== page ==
Jon Kolbe of Boca Raton, Florida is a father of two and has been without a job for seven months. He’s applied for hundreds of jobs and the only good lead he found was… from someone on Twitter.
Kolbe (@jonkolbe) is an architectural project manager and was laid off from his job in December. He’s gotten desperate enough to find work that he’s offering a prize: find Jon Kolbe a job and he’ll give you a brand new, high-def camcorder. What Jon has found is that the atmosphere on Twitter and other social networks is more neighborly than the bland, empty job boards and people are more willing to talk and help.
In his quest, Kolbe saw a tweet from another Boca resident, Toby Srebnik (@fsutoby) (who incidentally did not offer me a free Dunkin Donuts card to insert his name) who’d mentioned he’d seen some old Chamber friends at the Boca Beach Club. Jon sent him a response and asked if he knew anyone he could talk to directly at the Chamber, as he’d just applied there.
Turns out, Srebnik knew someone and referred Kolbe, who scored an interview. Only his second interview since December.
While he doesn’t know if he got the job yet, Kolbe admits that he’s one of thousands of people (mostly in tech fields) now who’re using social networks like Twitter to promote themselves for a new job. Srebnik says that often the community created by Twitter users can mean you’re helping people you don’t even know and others are helping you and don’t even know who you are.
New tools like TwitterJobSearch.com have popped up to sort through the tags and information to sort through job search and availability tweets. Companies are beginning to catch on to this, with Best Buy suggesting at least 250 Twitter followers be a requirement for their new social media job. Some freelance sites are requiring the same sort of thing (Facebook, Twitter, etc. friends and followers as part of the job requirements) for job applicants.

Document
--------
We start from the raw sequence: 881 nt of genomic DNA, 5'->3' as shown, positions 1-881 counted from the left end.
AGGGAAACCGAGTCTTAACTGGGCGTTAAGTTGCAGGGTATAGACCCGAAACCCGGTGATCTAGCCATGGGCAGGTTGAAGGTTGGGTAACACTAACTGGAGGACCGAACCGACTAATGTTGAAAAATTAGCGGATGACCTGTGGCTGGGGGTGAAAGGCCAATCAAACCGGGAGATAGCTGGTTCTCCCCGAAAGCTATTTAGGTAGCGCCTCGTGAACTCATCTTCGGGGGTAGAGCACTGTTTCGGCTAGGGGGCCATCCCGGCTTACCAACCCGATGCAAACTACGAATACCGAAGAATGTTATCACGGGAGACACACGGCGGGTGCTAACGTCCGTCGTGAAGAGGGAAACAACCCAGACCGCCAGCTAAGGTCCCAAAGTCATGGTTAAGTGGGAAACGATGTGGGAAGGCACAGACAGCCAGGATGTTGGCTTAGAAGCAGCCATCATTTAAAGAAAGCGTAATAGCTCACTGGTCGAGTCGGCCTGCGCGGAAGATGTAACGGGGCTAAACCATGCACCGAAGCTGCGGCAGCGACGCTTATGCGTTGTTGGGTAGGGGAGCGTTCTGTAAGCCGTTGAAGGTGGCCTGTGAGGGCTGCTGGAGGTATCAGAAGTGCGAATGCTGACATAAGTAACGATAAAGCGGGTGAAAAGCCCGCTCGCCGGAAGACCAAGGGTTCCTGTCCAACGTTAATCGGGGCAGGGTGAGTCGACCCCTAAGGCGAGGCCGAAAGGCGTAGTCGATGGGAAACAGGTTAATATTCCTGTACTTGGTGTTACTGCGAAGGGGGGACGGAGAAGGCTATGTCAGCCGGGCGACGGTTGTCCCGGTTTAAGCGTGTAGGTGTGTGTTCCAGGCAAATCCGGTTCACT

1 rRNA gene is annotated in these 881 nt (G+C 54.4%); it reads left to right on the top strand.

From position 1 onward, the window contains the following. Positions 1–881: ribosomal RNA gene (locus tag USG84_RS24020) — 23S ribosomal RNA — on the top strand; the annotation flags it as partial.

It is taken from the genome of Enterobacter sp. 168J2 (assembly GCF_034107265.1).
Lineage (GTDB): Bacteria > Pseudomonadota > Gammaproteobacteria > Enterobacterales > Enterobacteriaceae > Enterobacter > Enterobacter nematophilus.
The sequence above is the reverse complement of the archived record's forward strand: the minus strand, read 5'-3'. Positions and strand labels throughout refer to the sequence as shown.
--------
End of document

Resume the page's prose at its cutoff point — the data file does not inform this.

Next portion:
Some have really taken the social media idea to heart and, like Kolbe, are becoming marketing gurus in their own right. Starting with simple sites like Facebook, LinedIn and Twitter, he created profiles of himself specifically to job search. Then, digging through Monster, CareerBuilder and others, he build resumes on each job search site.
Those did little and as time went on, Kolbe realized that he was just doing what everyone else was doing. In the mean time, he’d created JonKolbe.com and gotten a new email address: email@example.com. He throws in $2 Dunkin Donuts gift cards with resumes, hoping to entice recruiters to give them just a little extra attention.
“I think the longest I’ve ever been out of a job is two weeks,” he said. After a couple of months of the extras weren’t paying off, he began to get a little worried. While those early moves were somewhat innovative, they weren’t as effective as he’d hoped.
In March, he began the contest: Help Jon Kolbe Find a Job. The winner gets a Flip Mino HD camera.
It may be paying off, as interest level in his job search skyrocketed after the announcement. In my mind, at the very least, Jon is being creative and innovative in his use of new technology. That alone should put him above most others who apply for any job Jon Kolbe has put in for.